Nonfiction and an interdisciplinary lab

The honours nonfiction lab I participated in, in first semester, provided a useful place to ground the nonfictional aspects of my research. In a way it oscillated until, I think, it synthesised. I started by being unsure of the importance of nonfiction to my research question and so I kept it external to my question. I then overemphasised its importance and attempted to position it directly in my question. Finally, I was able to recognise it as contextual to the research but not directly to the research question.

Attempting to unify my research to the nonfiction has been the most challenging aspect of the lab. My initially experience of the lab made me feel as if I need to push my research question directly onto nonfiction and make it stick. As my work is related to form first (programmable poetry being a form) and not content (and it seems nonfiction is a question of content first) I kept moving between research of the effects of the form to research of the effects of the content. In reading poetry, however, you are directly affected by both the form it is presented in and the content. Additionally, for programmable poetry there are kinetic aspects and non-trivial reader involvement.

The lab itself has been helpful by providing a wide context of both forms (genres) and content of the field of nonfiction, more specifically the theoretically aspects of the nonfiction examined. The lab environment also provided a space to discuss these ideas. By looking at the essay, the archive, documentary it gave me different views of what is ostensibly the same material, the nonfictional. I had, prior to the lab, already an interest in a range of nonfictional media—graphic novels, film and audio documentaries and essays—but mostly as separate forms and not directly related to their theoretical questions.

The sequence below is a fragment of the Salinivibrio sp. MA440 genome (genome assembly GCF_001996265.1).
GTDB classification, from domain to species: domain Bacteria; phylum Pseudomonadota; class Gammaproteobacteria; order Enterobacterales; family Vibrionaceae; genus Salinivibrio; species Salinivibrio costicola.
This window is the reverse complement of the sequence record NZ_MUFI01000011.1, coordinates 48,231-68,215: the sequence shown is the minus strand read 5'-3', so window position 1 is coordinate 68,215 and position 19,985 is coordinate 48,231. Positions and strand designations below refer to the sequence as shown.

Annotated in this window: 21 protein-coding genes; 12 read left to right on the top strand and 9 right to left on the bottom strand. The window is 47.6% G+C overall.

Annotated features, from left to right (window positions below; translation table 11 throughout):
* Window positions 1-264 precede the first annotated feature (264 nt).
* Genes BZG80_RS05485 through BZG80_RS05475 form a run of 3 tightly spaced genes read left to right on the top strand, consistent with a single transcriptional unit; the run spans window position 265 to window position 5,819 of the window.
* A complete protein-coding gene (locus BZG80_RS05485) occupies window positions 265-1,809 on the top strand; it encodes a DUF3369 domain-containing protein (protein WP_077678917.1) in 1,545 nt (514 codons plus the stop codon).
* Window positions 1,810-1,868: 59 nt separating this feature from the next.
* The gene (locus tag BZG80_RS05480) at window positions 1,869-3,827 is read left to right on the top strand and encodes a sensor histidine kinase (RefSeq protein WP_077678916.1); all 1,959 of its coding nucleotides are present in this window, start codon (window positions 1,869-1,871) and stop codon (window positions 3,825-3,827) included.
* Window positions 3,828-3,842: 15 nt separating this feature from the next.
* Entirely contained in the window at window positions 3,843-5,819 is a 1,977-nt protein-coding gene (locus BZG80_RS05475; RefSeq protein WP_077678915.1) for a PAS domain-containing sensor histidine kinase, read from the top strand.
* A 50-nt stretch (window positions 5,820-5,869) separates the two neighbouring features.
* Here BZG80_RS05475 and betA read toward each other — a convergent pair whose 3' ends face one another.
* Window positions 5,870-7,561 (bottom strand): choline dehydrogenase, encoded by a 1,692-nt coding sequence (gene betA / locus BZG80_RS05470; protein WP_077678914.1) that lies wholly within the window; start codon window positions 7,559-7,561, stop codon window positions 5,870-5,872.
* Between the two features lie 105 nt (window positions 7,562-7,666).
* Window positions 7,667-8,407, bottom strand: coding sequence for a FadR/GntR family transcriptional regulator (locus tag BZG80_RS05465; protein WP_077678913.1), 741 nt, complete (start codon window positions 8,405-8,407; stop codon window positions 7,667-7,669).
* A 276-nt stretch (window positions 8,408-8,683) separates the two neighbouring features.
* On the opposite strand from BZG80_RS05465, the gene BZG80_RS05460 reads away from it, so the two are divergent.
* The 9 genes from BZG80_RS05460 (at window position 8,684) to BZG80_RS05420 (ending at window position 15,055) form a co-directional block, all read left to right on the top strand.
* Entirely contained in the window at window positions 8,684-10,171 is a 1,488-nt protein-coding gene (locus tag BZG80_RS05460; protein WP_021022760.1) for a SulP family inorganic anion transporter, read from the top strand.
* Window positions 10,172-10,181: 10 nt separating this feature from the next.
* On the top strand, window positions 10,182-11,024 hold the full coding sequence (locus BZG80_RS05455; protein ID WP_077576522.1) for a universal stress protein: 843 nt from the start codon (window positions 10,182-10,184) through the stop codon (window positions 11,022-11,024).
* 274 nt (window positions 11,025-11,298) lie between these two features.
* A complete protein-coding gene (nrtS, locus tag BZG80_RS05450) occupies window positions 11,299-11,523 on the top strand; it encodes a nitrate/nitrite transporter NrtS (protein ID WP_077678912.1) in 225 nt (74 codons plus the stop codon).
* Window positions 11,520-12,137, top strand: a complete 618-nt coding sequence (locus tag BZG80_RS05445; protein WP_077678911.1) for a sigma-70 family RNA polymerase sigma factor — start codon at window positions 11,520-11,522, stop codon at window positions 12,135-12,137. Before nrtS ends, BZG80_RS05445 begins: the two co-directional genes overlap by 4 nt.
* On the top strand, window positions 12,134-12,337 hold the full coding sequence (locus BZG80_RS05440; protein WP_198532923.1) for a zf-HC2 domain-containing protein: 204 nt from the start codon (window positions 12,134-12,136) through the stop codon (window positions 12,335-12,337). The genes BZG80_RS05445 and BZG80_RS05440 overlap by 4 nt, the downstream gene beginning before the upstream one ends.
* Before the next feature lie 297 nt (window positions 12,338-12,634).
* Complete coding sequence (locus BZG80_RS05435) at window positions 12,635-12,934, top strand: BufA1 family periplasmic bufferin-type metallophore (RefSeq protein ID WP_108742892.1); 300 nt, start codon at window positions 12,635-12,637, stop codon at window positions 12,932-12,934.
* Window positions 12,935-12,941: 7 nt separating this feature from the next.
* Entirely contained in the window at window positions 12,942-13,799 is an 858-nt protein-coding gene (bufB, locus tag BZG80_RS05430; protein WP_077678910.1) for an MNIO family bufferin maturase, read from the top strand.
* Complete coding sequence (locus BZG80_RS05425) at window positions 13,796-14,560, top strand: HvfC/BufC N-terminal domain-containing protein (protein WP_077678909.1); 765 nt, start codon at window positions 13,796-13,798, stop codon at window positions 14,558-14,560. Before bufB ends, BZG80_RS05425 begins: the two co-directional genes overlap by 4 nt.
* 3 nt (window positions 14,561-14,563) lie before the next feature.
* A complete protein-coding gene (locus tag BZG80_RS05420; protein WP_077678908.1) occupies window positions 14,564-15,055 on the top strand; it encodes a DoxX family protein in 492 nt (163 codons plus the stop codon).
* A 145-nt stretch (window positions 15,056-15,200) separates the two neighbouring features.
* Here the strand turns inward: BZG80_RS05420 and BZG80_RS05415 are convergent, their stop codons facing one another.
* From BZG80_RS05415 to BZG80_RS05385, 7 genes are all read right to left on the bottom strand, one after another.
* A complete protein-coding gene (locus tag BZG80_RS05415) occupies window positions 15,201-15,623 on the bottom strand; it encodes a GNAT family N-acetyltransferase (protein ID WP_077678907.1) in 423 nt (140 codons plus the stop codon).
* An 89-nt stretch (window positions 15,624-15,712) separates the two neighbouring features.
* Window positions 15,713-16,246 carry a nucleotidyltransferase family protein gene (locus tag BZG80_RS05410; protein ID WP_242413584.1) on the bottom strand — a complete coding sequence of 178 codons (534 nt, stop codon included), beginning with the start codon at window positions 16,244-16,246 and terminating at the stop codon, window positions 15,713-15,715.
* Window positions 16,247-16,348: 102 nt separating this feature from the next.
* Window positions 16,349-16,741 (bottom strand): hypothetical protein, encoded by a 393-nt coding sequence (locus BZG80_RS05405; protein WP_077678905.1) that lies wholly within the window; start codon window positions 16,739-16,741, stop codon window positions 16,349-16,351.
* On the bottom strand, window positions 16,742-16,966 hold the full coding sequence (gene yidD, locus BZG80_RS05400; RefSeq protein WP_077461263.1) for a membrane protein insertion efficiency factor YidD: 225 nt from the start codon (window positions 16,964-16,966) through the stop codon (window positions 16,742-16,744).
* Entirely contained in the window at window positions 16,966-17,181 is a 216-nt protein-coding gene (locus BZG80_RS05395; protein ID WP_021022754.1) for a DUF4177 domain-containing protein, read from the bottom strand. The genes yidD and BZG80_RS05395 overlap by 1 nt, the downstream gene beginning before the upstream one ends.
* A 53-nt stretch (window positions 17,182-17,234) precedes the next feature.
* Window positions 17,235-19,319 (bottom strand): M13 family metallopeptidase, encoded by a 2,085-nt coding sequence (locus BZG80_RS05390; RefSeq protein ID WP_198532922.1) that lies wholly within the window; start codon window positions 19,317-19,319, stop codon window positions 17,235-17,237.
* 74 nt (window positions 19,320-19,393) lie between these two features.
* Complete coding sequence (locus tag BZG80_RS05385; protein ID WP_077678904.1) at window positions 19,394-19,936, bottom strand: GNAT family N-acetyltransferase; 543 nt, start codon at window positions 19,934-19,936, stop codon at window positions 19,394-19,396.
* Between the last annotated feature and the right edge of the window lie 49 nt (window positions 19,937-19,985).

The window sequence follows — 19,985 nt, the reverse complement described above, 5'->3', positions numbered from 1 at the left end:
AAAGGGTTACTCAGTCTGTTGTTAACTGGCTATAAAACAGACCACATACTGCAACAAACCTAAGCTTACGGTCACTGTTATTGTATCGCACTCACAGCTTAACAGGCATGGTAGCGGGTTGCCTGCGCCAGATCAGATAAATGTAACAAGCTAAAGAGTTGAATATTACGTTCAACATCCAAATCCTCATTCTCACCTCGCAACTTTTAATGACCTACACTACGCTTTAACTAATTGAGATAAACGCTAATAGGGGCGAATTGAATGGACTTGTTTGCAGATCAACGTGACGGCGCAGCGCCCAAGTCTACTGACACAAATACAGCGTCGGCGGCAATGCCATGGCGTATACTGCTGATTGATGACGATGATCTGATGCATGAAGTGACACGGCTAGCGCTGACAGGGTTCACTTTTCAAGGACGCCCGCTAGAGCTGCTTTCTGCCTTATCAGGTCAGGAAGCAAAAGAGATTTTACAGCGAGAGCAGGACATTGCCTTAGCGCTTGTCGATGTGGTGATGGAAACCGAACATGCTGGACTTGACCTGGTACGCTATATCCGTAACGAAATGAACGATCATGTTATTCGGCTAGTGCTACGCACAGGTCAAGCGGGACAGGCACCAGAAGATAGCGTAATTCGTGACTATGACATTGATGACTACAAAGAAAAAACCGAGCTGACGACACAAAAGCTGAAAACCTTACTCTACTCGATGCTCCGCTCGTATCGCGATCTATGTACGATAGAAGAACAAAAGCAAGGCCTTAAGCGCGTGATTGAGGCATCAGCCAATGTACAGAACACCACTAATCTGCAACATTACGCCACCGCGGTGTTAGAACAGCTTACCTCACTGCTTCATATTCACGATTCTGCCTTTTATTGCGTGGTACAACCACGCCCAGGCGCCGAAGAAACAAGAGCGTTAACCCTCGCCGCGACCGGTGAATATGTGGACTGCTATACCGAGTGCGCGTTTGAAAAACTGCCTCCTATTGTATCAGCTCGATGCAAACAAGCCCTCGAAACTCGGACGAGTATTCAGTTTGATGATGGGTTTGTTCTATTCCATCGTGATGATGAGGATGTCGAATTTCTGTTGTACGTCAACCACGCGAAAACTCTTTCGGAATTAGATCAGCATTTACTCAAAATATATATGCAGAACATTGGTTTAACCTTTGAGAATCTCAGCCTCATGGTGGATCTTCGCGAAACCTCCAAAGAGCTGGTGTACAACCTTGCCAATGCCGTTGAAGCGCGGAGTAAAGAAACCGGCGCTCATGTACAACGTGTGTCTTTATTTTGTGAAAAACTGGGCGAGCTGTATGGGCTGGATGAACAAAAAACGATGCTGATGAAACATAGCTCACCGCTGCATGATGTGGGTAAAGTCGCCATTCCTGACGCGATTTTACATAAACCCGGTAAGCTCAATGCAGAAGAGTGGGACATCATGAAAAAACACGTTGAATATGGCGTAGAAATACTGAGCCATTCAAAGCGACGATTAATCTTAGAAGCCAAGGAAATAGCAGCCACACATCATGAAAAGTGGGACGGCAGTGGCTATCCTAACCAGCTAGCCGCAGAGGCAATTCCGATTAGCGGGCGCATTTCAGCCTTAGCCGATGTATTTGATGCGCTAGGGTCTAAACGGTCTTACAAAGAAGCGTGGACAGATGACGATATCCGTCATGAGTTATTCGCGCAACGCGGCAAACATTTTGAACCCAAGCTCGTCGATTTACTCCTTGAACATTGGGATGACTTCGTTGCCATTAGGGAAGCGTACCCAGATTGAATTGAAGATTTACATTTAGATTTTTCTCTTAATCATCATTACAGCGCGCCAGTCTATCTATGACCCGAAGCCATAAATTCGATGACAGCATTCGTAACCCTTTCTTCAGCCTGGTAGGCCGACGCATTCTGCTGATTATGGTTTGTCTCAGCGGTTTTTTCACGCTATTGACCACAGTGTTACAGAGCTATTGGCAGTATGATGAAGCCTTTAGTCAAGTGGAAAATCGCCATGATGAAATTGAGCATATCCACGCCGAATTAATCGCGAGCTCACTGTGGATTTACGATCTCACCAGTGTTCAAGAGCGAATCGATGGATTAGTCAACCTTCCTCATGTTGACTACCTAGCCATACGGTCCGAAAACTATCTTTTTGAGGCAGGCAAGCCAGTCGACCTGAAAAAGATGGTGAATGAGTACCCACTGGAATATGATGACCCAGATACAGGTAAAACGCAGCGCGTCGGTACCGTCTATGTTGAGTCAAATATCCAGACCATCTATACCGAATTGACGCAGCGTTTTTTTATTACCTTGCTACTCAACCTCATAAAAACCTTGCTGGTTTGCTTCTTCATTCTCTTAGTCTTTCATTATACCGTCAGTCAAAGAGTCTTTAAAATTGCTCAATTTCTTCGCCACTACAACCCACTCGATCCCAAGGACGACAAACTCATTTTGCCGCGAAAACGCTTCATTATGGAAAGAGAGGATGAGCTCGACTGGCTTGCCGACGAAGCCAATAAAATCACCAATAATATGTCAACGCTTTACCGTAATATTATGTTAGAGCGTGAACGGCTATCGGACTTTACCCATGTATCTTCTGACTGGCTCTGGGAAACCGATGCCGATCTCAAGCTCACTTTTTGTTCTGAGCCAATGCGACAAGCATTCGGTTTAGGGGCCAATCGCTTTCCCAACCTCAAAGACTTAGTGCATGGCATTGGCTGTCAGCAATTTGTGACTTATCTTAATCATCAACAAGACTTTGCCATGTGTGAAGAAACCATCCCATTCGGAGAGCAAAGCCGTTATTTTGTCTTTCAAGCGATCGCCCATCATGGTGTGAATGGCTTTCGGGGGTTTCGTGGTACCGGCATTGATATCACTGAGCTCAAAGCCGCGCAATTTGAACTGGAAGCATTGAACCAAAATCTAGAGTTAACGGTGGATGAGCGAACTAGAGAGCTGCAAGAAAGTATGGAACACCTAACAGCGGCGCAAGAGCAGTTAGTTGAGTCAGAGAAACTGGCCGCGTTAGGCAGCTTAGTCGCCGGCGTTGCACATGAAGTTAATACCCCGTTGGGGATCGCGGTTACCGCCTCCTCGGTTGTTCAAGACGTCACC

In interrogating how I would use the nonfictional in my research I was able to explore genres I hadn’t really considered. Within poetry, this meant exploring the lyric essay, ecopoetry and docupoetry. These three forms also provide an interesting mix between form and content. They all require a poetic form and arguably nonfictional content. My question, which is about the event in programmable poetry, can be placed alongside these genres, if only as a way to compare the differences between print forms and programmable forms. What, for instance, changes when we have a programmable ecopoetics? What is the programmable event when it expresses a relationship to the natural world (does it require a reader)?

The other lab members’ research questions gave another method of understanding nonfiction. By looking at Sophie’s work with audio and memoir, Romana’s sudden memoir, Adrian’s psychogeography and writing, and Dean’s interactive documentary, they gave me additional insight into methods of nonfiction and a different way to think about my question. The most effective points during the lab, in relation to the interdisciplinary aspects, were when we discussed each other’s work. The initially presentations, along with other times we directly discussed our projects, gave a grounding to an application of nonfiction. I did at times find what we covered in the labs abstract to my own practice but as a broad coverage it gave me more confidence in how I would use nonfiction in my research.

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